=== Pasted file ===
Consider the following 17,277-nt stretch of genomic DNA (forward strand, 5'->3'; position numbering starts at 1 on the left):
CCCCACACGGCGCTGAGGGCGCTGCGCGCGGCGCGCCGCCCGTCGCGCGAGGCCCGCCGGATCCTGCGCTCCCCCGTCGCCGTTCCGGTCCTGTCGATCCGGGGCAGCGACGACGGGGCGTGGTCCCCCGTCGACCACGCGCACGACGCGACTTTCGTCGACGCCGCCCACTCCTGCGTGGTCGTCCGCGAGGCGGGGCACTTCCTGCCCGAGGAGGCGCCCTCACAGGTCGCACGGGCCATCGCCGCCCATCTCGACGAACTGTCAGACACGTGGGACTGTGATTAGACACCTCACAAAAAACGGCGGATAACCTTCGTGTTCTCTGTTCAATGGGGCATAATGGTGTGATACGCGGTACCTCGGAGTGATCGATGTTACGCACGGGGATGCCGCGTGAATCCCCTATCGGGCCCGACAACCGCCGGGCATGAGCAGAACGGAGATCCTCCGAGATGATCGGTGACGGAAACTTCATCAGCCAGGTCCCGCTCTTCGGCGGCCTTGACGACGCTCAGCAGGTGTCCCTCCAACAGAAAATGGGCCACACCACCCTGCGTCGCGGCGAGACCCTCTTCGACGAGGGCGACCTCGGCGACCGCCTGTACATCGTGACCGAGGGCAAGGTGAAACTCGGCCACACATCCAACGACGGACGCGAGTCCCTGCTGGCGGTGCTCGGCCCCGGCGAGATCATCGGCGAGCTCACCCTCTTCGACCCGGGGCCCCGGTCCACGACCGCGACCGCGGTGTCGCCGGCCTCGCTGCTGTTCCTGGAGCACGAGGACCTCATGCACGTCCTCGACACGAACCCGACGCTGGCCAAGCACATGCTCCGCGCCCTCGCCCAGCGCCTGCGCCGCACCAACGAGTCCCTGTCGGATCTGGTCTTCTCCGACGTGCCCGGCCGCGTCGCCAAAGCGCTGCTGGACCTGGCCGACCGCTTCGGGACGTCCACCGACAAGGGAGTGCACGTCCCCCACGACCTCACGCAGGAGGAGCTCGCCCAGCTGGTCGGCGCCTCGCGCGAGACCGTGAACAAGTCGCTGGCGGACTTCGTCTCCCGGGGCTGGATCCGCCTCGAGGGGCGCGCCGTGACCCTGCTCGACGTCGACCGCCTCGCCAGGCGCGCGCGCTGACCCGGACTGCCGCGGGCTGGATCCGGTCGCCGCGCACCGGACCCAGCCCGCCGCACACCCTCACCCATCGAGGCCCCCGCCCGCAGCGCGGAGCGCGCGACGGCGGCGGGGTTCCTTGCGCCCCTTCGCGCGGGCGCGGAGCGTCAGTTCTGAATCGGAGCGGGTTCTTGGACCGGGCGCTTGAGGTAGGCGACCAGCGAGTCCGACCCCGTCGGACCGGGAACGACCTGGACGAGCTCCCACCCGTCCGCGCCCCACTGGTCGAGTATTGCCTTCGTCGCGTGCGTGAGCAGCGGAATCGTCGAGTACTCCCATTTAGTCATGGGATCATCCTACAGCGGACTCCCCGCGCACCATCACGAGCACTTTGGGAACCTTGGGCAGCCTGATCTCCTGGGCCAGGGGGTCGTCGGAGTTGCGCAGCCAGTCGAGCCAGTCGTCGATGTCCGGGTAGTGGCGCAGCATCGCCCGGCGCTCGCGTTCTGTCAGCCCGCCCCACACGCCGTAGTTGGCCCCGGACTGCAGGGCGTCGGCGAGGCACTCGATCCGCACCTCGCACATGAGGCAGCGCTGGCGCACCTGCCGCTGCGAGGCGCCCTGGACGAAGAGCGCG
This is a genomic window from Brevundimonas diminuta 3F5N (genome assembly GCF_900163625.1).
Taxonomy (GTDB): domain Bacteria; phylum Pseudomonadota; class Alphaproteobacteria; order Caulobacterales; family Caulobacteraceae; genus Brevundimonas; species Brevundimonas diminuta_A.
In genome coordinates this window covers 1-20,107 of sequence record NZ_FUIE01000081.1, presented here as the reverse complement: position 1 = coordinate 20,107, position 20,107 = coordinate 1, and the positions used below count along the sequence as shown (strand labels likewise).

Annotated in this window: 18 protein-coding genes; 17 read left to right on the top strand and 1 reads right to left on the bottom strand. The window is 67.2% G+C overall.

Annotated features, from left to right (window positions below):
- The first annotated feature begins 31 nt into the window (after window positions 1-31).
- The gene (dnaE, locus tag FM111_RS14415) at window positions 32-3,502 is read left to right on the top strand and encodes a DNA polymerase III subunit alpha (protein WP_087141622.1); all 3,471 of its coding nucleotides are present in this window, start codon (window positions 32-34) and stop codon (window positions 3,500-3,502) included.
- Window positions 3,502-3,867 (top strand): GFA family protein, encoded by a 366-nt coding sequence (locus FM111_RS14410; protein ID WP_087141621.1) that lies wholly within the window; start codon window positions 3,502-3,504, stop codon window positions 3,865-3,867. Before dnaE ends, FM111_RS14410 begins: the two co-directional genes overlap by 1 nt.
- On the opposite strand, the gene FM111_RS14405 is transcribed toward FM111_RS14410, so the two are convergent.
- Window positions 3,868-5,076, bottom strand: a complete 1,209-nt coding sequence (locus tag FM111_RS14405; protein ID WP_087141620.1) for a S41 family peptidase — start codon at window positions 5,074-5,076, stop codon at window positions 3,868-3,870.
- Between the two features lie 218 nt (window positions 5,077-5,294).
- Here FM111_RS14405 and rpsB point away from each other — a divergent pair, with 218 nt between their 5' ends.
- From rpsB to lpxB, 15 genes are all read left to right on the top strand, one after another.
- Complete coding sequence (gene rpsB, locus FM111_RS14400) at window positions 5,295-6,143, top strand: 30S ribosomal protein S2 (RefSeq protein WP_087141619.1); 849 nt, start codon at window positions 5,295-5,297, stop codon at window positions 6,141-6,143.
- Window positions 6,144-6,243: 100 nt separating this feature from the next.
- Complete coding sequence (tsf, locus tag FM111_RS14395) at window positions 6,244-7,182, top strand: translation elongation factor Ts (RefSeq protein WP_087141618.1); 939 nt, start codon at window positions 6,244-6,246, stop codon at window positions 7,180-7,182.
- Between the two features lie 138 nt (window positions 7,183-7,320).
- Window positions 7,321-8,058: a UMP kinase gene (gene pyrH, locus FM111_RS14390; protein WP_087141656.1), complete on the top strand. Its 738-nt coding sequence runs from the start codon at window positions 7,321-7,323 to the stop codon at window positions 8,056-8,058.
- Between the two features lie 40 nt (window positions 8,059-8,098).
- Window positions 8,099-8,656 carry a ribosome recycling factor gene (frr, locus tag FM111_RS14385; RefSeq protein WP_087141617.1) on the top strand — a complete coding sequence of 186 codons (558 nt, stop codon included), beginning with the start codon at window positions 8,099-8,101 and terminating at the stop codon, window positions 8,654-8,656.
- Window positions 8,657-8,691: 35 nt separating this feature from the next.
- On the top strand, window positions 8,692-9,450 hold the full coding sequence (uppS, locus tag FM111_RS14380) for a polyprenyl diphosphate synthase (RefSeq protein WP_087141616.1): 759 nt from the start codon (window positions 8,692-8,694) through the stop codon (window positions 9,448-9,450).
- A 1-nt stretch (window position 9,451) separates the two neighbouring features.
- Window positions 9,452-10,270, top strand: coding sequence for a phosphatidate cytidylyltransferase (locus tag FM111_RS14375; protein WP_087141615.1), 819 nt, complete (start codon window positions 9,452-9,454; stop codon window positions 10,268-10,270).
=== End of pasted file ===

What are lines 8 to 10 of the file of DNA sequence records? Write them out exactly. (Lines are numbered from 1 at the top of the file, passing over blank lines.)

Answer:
- The first annotated feature begins 31 nt into the window (after window positions 1-31).
- The gene (dnaE, locus tag FM111_RS14415) at window positions 32-3,502 is read left to right on the top strand and encodes a DNA polymerase III subunit alpha (protein WP_087141622.1); all 3,471 of its coding nucleotides are present in this window, start codon (window positions 32-34) and stop codon (window positions 3,500-3,502) included.
- Window positions 3,502-3,867 (top strand): GFA family protein, encoded by a 366-nt coding sequence (locus FM111_RS14410; protein ID WP_087141621.1) that lies wholly within the window; start codon window positions 3,502-3,504, stop codon window positions 3,865-3,867. Before dnaE ends, FM111_RS14410 begins: the two co-directional genes overlap by 1 nt.